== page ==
User Stories

Georgia Tech Lowers Educational Barriers Through Software License


Provide students and faculty with access to the tools and applications they need for multidisciplinary classes and research projects


Create a MATLAB enabled campus with a MathWorks Campus-Wide License


  • Computer lab and server demand reduced
  • Interdisciplinary, interdepartmental classes facilitated
  • IT support interactions simplified

“The vision of IT as an enabler is one of the guiding principles in our software investment strategy. Expanding access to software makes it possible for students to focus on their work and for faculty to focus on developing an innovative, interdisciplinary curriculum better aligned with industry demands.”

Didier Contis, Georgia Tech

With more than 13,500 students, the College of Engineering at Georgia Institute of Technology is the largest engineering college in the U.S., and it is consistently ranked among the country’s top 10 engineering institutions. Offering dozens of degree programs, the college is organized into eight schools covering diverse disciplines, including aerospace, biomedical, chemical, civil, electrical, industrial, and mechanical engineering.

Georgia Tech’s Technology Services group provides students and faculty with IT support, computing and networking infrastructure, and access to a broad portfolio of engineering software and applications. The group acquired a Campus-Wide License to deploy MathWorks software as part of its effort to increase educational and research efficiency.

“Like any public university, we have budgetary constraints,” says Didier Contis, director of technology services for the College of Engineering (COE) at Georgia Tech. “The college focuses on investments that provide indirect value by empowering students and instructors and enabling them to focus on research and education instead of wasting time getting access to the software they need.”


Several years ago, the Technology Services group launched a virtual desktop infrastructure (VDI) initiative to provide students and faculty with remote access to engineering software running on central servers. While this solution worked well, it required the COE IT team to predict capacity requirements based on worst-case scenarios. For example, when a particular application was to be used by a large class, the team had to ensure enough server capacity to handle the entire class accessing that application simultaneously. To address this issue and to ensure students could connect with modeling software and low-cost hardware, the team wanted to enable students to use their own laptops for certain applications.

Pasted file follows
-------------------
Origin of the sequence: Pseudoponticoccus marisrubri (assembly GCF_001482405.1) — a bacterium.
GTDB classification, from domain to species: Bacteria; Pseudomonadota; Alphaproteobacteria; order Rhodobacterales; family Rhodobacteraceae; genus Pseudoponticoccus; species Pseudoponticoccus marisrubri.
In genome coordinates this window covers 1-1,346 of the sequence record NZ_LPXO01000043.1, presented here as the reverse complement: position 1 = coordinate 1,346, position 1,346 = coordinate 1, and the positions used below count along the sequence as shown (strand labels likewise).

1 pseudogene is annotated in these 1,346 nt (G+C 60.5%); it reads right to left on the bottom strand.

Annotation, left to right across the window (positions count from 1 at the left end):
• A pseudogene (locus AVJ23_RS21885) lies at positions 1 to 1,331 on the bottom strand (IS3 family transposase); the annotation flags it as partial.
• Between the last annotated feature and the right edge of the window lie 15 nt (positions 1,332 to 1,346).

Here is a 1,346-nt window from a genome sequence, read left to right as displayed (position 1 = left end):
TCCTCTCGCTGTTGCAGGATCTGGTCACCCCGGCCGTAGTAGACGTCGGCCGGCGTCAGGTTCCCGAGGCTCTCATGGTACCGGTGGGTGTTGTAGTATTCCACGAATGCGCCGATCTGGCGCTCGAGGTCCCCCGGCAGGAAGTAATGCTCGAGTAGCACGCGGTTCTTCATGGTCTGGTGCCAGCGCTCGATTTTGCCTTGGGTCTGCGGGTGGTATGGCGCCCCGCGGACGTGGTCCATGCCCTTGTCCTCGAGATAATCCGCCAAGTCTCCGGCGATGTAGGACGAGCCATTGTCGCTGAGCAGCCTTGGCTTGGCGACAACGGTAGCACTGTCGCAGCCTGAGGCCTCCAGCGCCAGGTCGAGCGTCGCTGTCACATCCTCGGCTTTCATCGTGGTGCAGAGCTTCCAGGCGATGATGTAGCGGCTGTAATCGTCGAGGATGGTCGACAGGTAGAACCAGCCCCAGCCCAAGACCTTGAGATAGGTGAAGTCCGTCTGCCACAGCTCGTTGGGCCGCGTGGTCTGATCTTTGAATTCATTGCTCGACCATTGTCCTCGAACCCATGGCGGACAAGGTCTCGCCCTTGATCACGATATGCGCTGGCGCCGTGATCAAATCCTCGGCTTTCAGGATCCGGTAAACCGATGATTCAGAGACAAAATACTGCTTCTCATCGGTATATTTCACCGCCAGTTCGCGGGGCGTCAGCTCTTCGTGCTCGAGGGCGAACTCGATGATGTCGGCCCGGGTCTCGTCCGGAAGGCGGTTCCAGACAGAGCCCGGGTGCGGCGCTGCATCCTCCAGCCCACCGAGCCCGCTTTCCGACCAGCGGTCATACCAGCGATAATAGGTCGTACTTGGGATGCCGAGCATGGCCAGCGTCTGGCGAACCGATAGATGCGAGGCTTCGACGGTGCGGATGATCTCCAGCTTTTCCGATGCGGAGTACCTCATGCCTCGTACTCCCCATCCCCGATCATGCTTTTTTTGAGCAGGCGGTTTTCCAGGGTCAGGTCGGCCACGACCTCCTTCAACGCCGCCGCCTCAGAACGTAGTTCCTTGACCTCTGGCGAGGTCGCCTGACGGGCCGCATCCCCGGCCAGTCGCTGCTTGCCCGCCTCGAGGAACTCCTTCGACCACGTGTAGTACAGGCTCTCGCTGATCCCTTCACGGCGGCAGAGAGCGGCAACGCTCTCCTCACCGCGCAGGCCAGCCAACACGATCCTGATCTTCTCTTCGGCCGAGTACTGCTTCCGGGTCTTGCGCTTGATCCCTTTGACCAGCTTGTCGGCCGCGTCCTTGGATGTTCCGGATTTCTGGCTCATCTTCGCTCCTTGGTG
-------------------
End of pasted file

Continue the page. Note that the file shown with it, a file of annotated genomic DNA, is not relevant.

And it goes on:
A second goal was to simplify curriculum planning for interdisciplinary and core courses. Specifically, the team wanted instructors to be able to plan courses without worrying about whether their students would have access to the required software. Lastly, the team was eager to shift from explaining to students and professors why certain software was unavailable to simply telling them how it could be accessed.


Georgia Tech acquired a Campus-Wide License; it then increased the scope of the license in a multiphase process.

In the first phase of this process, the college transitioned from a traditional network license model to a Campus-Wide License model. This model provided faculty with on-campus access to MATLAB®, Simulink®, and the toolboxes most commonly used throughout the college, including Statistics and Machine Learning Toolbox™, Image Processing Toolbox™, Control System Toolbox™, and Optimization Toolbox™.

In the second phase, the college expanded the Campus-Wide License to enable students to install MATLAB and the most commonly used toolboxes on their own laptops. This change reduced student demand for computer lab time and VDI computational resources.

Recently, Contis and his team completed the third phase, in which the Campus-Wide License was extended to all available MathWorks products. With this change, faculty can design courses and assign projects that require MATLAB, Simulink, and any toolboxes and blocksets, knowing students will be able to access them easily.

The team is currently working on maximizing faculty and student awareness of the open access to MathWorks products that is available to them through the Campus-Wide License program.


  • Computer lab and server demand reduced. “These days, it makes no sense for students to make a 2 a.m. walk to a computer lab just to access software,” says Contis. “Extending software licensing to student’s system enabled us to tap the computing power of the students’ own laptops, reducing server farm and computer lab load and simplifying infrastructure demand forecasting.”
  • Interdisciplinary, interdepartmental classes facilitated. “More and more of our classes are cross-listed between departments,” notes Steve McLaughlin, chair of the School of Electrical and Computer Engineering at Georgia Tech. “Campus-wide access to software enables us to lower barriers across classes, disciplines, and degree programs.”
  • IT support interactions simplified. “Before the Campus-Wide License, we often had painful discussions with students and faculty explaining why a particular tool was not available,” says Contis. “Now, if someone wants to work on an innovative project with any MathWorks products, we say ‘Go, ahead—show us what you build with them.’”

Georgia Tech provides campus-wide training through MATLAB Academic Online Training Suite. This portfolio of self-paced online courses covers a range of topics and is used to increase productivity, support multidisciplinary projects, and enhance student skills.